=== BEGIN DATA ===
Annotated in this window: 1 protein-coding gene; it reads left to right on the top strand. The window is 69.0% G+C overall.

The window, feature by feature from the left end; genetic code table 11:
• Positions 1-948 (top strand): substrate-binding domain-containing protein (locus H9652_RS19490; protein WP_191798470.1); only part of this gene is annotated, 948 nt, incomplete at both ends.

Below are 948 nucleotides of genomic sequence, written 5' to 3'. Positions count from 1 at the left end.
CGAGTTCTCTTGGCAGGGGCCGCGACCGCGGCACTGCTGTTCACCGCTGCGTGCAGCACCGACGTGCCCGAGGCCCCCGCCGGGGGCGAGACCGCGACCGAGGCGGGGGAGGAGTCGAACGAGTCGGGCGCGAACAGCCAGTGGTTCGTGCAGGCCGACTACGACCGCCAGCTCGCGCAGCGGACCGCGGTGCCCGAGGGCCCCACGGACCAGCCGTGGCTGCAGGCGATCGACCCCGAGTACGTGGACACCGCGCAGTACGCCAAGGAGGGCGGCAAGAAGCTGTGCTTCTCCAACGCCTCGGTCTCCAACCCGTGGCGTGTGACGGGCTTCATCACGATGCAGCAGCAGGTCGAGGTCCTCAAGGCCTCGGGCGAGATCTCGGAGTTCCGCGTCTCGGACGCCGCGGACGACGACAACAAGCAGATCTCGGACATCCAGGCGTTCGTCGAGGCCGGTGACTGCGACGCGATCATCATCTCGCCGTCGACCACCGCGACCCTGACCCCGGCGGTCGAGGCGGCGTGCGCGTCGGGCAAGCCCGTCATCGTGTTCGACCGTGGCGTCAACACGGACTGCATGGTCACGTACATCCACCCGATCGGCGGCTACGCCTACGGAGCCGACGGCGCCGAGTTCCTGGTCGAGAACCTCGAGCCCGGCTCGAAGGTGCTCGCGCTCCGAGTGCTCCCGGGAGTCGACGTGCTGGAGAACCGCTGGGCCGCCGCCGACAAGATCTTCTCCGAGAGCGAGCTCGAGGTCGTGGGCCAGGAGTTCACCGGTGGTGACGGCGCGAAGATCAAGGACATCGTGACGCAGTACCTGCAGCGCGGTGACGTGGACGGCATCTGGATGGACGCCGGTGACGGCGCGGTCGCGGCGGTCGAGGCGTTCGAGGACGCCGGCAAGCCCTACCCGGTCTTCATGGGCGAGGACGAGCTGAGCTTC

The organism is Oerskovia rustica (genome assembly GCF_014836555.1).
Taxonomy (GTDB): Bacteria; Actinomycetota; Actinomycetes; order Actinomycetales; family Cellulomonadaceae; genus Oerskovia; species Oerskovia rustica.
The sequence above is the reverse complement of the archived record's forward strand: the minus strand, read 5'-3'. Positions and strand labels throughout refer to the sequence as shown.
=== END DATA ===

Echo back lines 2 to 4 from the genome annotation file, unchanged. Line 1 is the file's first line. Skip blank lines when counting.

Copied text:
The window, feature by feature from the left end; genetic code table 11:
• Positions 1-948 (top strand): substrate-binding domain-containing protein (locus H9652_RS19490; protein WP_191798470.1); only part of this gene is annotated, 948 nt, incomplete at both ends.

Below are 948 nucleotides of genomic sequence, written 5' to 3'. Positions count from 1 at the left end.